The Music of Halacha: A Lasting Impact: Part One
Parents often wonder how lasting an impact their loving care for their young children will have. They wonder whether their children will remember the special trips, the hugs, the time spent playing together, and the enormous effort to provide a loving environment. I thought about this question whenever I changed a diaper on Shabbat:
After fabrics are made, separate pieces of cloth are sewn together to make a garment. The same is true of a large curtain. Since a loom can weave a fabric only as wide as the loom, a very wide curtain will inevitably need to be formed by sewing together the seams of several bolts of cloth. This is the Melacha of Tofair – Sewing.
Sewing was required for the Yeriot, the cloth-coverings, of the Mishkan. The bottom most covering was composed of ten separately woven panels of wool fabric. The panels were sen together in two sets of five, and then connected at the center by a series of loops and hooks.
Some commentaries, however, dispute this explanation. According to the Yerushalmi, the Mishkan coverings were required to be made of one continuous fabric without any seams. Therefore, the curtains could not be fashioned from multiple panels of cloth sewn together. According to this view, sewing was required for repairing the Mishkan coverings.
Tofair implies stitching or combining two separate pieces into one.This can also include gluing and pinning. Which is how we come to diapers:
But first, according to many authorities, gluing or taping objects is only prohibited if they are intended to remain connected for more than 24 hours. A temporary connection may be permissible.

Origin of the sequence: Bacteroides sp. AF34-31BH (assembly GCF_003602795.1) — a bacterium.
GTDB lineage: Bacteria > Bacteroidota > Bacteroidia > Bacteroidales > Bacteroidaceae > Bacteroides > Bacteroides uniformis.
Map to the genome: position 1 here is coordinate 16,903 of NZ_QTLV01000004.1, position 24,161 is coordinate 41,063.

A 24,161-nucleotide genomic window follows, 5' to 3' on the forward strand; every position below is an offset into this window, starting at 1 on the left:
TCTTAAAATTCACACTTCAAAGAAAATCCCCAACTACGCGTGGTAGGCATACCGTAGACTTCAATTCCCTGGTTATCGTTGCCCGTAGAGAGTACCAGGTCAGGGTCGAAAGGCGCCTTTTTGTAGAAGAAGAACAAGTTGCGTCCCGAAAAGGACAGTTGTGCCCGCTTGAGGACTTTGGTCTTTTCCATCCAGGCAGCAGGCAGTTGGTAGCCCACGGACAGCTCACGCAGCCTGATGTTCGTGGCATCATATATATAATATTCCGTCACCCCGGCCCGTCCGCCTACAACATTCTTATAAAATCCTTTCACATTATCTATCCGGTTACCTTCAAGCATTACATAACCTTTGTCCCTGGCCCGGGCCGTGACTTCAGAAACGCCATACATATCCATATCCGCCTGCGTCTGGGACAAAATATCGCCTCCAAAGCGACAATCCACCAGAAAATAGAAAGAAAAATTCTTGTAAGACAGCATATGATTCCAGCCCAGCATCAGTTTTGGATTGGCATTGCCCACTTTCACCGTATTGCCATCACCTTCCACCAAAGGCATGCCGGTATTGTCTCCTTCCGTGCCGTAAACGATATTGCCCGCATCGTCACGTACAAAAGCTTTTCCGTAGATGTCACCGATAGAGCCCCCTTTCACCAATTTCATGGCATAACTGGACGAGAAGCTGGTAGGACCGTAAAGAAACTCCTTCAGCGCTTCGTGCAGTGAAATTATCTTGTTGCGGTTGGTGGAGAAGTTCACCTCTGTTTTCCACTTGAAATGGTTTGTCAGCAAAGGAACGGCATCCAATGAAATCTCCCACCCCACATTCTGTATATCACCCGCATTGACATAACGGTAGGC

A good example of temporary gluing is a disposable diaper. Taping the adhesive tabs when fastening the diaper is permitted because they are meant to be detached in a few hours.
Back to my story: Halacha demanded that I consider how long I intended the gluing to last. That triggered my thoughts about the lasting impact of the care I devoted to my children. What is considered a lasting impact?
We already mentioned the opinion of defining a lasting impact as 24 hours. However, it’s not so clear. I intend to carefully examine two opinions about what qualifies as lasting and applying those ideas to determing the lasting effect we have on our children, and on the lasting effect of a Shabbat: “A Taste of the World To Come,” implies an eternal impact. Should I measure a Shabbat’s success by its eternal effect?
We will focus on Rashi, the Rambam, and the Rosh.
The Mishnah (Shabbat 102b) teaches: “This is the general principle: Whoever does work on the Shabbat and his work endures, is culpable.” Many Rishinom, such as Rashi, the Meiri, and the Ran, define “and his work endures,” as ‘it is not necessary to add to it, or, which on occasion may be complete in itself.’ These Rishinom rule that even if the person does not consider his work as complete, and he intends to add to this action, he is liable because most people would consider this as complete. They define ‘endure’ as ‘finished.’
II. The Rambam